The thing is plain. All that men really understand, is confined to a very small compass; to their daily affairs and experience; to what they have an opportunity to know, and motives to study or practise. The rest is affectation and imposture. The common people have the use of their limbs; for they live by their labour or skill. They understand their own business, and the characters of those they have to deal with; for it is necessary that they should. They have eloquence to express their passions, and wit at will to express their contempt and provoke laughter. Their natural use of speech is not hung up in monumental mockery, in an obsolete language ; nor is their sense of what is ludicrous, or readiness at finding out allusions to express it, buried in collections of Anas. You will hear more good things on the outside of a stage-coach from London to Oxford, than if you were to pass a twelvemonth with the under-graduates, or heads of colleges, of that famous university; and more home truths are to be learnt from listening to a noisy debate in an ale-house, than from attending to a formal one in the House of Commons. An elderly country gentlewoman will often know more of character, and be able to illustrate it by more amusing anecdotes taken from the history of what has been said, done, and gossiped in a country town for the last fifty years, than the best blue-stocking of the age will be able to glean from that sort of learning which consists in an acquaintance with all the novels and satirical poems published in the same period. People in towns, indeed, are woefully deficient in a knowledge of character, which they see only in the bust, not as a wholelength. People in the country not only know all that has happened to a man, but trace his virtues or vices, as they do his features, in their descent through several generations, and solve some contradiction in his behaviour by a cross in the breed, half a century ago. The learned know nothing of the matter, either in town or country. Above all, the mass of society have common sense, which the learned in all ages want. The vulgar are in the right when they judge for themselves; they are wrong when they trust to their blind guides. The celebrated nonconformist divine, Baxter, was almost stoned to death by the good women of Kidderminster, for asserting from the pulpit that ‘hell was paved with infants’ skulls;’ but, by the force of argument, and of learned quotations from the Fathers, the reverend preacher at length prevailed over the scruples of his congregation, and over reason and humanity.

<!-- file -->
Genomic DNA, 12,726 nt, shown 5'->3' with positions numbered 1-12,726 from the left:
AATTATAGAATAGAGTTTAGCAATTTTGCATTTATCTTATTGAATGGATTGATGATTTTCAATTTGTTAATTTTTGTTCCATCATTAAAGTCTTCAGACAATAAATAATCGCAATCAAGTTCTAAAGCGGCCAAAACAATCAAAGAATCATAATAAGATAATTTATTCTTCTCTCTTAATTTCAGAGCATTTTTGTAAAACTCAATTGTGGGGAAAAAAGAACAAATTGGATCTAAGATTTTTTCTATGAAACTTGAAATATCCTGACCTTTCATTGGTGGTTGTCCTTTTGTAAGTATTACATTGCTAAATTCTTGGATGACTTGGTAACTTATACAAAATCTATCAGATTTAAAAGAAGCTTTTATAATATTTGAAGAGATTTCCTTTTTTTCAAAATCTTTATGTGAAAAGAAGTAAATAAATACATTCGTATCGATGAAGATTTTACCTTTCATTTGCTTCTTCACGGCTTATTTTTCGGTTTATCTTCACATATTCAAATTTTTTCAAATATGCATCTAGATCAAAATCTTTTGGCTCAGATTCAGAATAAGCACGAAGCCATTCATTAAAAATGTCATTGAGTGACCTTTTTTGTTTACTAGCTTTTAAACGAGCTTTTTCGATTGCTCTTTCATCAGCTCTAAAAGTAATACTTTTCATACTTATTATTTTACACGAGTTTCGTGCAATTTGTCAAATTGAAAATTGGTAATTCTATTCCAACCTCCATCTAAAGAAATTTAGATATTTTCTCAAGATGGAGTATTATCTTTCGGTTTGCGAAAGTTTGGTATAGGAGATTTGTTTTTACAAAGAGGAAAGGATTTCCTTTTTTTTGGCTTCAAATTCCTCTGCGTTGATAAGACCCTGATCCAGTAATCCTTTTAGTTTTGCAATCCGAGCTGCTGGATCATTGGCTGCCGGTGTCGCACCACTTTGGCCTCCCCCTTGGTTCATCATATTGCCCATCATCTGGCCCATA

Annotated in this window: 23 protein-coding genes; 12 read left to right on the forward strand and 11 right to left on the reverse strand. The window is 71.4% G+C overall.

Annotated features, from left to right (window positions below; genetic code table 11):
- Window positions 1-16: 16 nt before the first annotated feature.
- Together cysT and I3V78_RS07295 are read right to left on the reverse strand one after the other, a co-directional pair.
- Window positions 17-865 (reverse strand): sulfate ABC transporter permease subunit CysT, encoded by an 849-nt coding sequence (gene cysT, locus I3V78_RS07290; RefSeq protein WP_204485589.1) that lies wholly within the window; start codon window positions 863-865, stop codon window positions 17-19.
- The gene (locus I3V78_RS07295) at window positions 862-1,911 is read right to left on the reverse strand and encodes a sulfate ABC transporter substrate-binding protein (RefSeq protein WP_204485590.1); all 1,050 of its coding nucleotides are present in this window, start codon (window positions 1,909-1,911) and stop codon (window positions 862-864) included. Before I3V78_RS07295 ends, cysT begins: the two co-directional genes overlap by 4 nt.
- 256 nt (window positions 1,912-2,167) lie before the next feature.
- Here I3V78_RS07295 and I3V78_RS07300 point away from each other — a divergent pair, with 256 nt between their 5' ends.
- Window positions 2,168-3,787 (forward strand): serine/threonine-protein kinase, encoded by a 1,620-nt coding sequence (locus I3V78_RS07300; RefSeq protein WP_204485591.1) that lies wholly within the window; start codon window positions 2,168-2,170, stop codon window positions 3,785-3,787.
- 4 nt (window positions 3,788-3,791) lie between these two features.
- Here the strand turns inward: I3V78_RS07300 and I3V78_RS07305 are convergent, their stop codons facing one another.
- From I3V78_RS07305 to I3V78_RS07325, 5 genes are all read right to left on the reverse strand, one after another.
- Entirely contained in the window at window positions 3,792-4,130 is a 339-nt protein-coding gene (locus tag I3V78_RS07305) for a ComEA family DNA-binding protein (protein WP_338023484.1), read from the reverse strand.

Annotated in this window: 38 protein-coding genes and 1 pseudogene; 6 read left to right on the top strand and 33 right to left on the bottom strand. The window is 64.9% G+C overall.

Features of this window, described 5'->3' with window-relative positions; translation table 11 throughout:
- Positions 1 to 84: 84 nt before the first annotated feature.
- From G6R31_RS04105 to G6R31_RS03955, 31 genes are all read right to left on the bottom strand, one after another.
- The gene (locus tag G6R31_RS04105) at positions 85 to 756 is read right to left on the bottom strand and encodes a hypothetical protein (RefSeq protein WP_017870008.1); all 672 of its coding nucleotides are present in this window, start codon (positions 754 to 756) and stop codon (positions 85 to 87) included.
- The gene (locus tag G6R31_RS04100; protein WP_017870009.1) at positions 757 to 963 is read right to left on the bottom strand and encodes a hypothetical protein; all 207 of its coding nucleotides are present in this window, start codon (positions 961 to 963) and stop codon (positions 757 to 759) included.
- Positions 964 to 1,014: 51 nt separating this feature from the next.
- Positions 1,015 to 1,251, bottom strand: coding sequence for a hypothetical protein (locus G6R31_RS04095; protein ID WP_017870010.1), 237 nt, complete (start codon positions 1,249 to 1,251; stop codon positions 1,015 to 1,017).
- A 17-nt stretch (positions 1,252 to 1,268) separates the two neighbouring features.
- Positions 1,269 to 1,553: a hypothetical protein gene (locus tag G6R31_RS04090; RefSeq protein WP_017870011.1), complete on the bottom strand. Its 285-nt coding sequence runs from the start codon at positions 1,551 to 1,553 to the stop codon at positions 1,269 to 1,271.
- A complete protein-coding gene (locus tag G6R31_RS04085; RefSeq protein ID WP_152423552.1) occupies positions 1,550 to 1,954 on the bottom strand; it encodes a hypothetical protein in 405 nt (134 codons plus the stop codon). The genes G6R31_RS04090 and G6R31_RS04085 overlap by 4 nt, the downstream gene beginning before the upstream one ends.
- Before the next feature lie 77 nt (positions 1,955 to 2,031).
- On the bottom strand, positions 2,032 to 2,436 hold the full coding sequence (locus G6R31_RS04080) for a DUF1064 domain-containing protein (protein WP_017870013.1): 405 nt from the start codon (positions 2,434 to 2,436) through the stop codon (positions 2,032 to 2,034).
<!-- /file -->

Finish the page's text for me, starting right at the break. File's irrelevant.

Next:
Such is the use which has been made of human learning. The labourers in this vineyard seem as if it was their object to confound all common sense, and the distinctions of good and evil, by means of traditional maxims, and preconceived notions, taken upon trust, and increasing in absurdity, with increase of age. They pile hypothesis on hypothesis, mountain high, till it is impossible to come at the plain truth on any question. They see things, not as they are, but as they find them in books ; and ‘wink and shut their apprehensions up,’ in order that they may discover nothing to interfere with their prejudices, or convince them of their absurdity. It might be supposed that the height of human wisdom consisted in maintaining contradictions, and rendering nonsense sacred. There is no dogma, however fierce or foolish, to which these persons have not set their seals, and tried to impose on the understandings of their followers, as the will of Heaven, clothed with all the terrors and sanctions of religion. How little has the human understanding been directed to find out the true and useful! How much ingenuity has been thrown away in the defence of creeds and systems! How much time and talents have been wasted in theological controversy, in law, in politics, in verbal criticism, in judicial astrology, and in finding out the art of making gold! What actual benefit do we reap from the writings of a Laud or a Whitgift, or of Bishop Bull or Bishop Waterland [sic], or Prideaux’ Connections, or Beausobre, or Calmet, or St. Augustine, or Puffendorf, or Vattel, or from the more literal but equally learned and unprofitable labours of Scaliger, Cardan, and Scioppius? How many grains of sense are there in their thousand folio or quarto volumes? What would the world lose if they were committed to the flames to-morrow? Or are they not already ‘gone to the vault of all the Capulets?’ Yet all these were oracles in their time, and would have scoffed at you or me, at common sense and human nature, for differing with them. It is our turn to laugh now.